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J Antimicrob Chemother. 2014 Jun;69(6):1660-4. doi: 10.1093/jac/dku035. Epub 2014 Mar 9.

Dramatic increase in vancomycin-resistant enterococci in Germany.

Author information

1
Institute of Hygiene and Environmental Medicine, Charité-Universitätsmedizin Berlin, Hindenburgdamm 27, 12203 Berlin, Germany German National Reference Centre for Surveillance of Nosocomial Infections (NRZ), Hindenburgdamm 27, 12203 Berlin, Germany petra.gastmeier@charite.de.
2
Institute of Hygiene and Environmental Medicine, Charité-Universitätsmedizin Berlin, Hindenburgdamm 27, 12203 Berlin, Germany German National Reference Centre for Surveillance of Nosocomial Infections (NRZ), Hindenburgdamm 27, 12203 Berlin, Germany.

Abstract

OBJECTIVES:

Among European countries, Germany has one of the highest proportions of vancomycin-resistant Enterococcus faecium bloodstream infections. The aim of this study was to investigate the development of vancomycin-resistant enterococci (VRE) in German hospitals and to consider the regional distribution of VRE in Germany.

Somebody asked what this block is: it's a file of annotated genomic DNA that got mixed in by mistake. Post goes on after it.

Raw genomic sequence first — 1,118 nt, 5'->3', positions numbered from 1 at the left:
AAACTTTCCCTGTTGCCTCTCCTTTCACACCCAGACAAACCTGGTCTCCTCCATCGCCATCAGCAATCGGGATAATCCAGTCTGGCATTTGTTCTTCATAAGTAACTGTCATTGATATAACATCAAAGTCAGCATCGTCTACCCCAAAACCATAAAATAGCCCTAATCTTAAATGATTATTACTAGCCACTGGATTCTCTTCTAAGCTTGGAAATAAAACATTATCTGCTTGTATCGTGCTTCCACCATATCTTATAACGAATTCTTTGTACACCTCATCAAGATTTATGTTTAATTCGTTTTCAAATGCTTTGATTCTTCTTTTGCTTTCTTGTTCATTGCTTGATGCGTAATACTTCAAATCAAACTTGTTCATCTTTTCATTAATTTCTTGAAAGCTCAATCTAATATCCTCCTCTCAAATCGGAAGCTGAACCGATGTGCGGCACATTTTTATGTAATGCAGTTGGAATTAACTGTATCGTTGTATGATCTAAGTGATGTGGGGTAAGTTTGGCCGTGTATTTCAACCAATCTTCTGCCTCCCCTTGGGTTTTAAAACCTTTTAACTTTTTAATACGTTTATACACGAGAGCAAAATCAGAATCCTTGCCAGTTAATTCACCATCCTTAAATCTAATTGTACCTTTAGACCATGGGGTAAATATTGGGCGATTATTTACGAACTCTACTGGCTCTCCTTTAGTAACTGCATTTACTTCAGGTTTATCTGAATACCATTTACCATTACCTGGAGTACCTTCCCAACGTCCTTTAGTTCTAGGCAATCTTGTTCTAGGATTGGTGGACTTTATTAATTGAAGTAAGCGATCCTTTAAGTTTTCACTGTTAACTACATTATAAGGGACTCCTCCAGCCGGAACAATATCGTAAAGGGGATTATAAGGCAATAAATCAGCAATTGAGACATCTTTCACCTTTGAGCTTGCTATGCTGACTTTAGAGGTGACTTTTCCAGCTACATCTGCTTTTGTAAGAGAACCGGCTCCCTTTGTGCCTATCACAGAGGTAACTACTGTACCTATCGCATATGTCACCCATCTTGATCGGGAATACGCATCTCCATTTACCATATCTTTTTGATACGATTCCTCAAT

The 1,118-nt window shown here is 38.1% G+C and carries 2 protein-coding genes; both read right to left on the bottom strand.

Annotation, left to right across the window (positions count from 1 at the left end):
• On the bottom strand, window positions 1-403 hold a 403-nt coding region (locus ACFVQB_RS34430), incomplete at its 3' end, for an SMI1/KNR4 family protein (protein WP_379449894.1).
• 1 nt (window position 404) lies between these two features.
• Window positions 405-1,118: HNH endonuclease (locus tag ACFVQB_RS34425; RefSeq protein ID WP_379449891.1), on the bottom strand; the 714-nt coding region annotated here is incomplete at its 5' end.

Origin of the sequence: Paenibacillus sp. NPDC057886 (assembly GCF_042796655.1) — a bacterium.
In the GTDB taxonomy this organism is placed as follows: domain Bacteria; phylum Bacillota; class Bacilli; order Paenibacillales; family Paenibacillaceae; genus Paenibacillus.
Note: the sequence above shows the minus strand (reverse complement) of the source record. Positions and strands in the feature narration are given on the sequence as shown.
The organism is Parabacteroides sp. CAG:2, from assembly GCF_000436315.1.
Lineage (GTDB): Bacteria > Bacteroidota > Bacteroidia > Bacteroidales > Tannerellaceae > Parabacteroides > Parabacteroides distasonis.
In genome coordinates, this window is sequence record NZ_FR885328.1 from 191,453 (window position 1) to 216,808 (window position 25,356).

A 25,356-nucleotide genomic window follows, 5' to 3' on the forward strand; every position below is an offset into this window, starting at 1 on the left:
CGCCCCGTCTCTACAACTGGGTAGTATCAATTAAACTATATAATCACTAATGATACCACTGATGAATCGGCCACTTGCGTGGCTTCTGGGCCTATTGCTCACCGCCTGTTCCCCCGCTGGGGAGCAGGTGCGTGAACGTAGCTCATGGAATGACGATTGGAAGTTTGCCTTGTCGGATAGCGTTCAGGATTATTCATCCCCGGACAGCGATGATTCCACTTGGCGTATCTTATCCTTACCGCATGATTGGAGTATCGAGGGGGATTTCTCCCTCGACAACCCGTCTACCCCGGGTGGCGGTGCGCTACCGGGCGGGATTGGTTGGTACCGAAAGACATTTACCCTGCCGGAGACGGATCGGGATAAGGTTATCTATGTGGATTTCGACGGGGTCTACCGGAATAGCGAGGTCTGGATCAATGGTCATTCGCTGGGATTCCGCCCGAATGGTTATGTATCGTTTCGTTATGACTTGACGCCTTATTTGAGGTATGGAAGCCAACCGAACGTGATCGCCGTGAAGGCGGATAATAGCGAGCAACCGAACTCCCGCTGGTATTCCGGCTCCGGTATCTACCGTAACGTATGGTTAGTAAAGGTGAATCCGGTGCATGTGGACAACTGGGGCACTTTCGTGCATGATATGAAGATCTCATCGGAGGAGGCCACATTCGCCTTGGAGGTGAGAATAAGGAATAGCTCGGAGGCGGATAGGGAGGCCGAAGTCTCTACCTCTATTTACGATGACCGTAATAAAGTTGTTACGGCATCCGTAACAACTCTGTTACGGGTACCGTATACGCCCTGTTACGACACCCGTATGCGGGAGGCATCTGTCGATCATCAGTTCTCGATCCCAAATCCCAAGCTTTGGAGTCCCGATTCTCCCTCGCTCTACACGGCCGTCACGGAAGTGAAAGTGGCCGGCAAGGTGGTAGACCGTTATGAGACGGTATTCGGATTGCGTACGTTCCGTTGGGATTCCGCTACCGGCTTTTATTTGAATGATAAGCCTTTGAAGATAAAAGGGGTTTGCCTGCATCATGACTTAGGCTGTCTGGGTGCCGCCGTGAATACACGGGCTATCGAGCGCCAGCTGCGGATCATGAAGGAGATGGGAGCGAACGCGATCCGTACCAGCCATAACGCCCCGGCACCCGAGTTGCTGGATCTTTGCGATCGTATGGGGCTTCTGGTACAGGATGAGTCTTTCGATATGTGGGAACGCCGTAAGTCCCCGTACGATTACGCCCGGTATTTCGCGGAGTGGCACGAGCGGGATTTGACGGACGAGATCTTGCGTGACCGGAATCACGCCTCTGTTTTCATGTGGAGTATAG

METHODS:

Data from three components of the German national nosocomial surveillance system (KISS) from the period 2007-12 were used for analysis: ICU-KISS data on nosocomial primary bloodstream infections and urinary tract infections from intensive care units (ICUs); OP-KISS data on surgical site infections from surgical departments; and Pathogen-KISS data concentrating on VRE cases (infections and colonizations) in ICUs. Trends over time were calculated and a map according to German federal states was prepared.

RESULTS:

Data from up to 645 ICUs and 681 surgical departments for 2 year periods from 2007 to 2012 were analysed. The proportion of VRE increased significantly for surgical site infections (526%; P < 0.01) and bloodstream infections (265%; P < 0.01) and non-significantly for urinary tract infections (278%; P = 0.07). A large subgroup of ICUs also reported VRE cases in the same period, with a significant increase of 282%. The mapping of federal states showed large variation in VRE proportions and incidence rates in a belt of states with significantly higher VRE proportions from west (North Rhine-Westphalia) to east (Saxony).

CONCLUSIONS:

The high overall VRE proportion in Germany is mainly due to the situation in four states. There is an urgent need to analyse the epidemiology of VRE in detail to develop appropriate infection control strategies.

KEYWORDS:

epidemiology; multiresistant; surveillance

PMID:
24615816
DOI:
10.1093/jac/dku035
[Indexed for MEDLINE]

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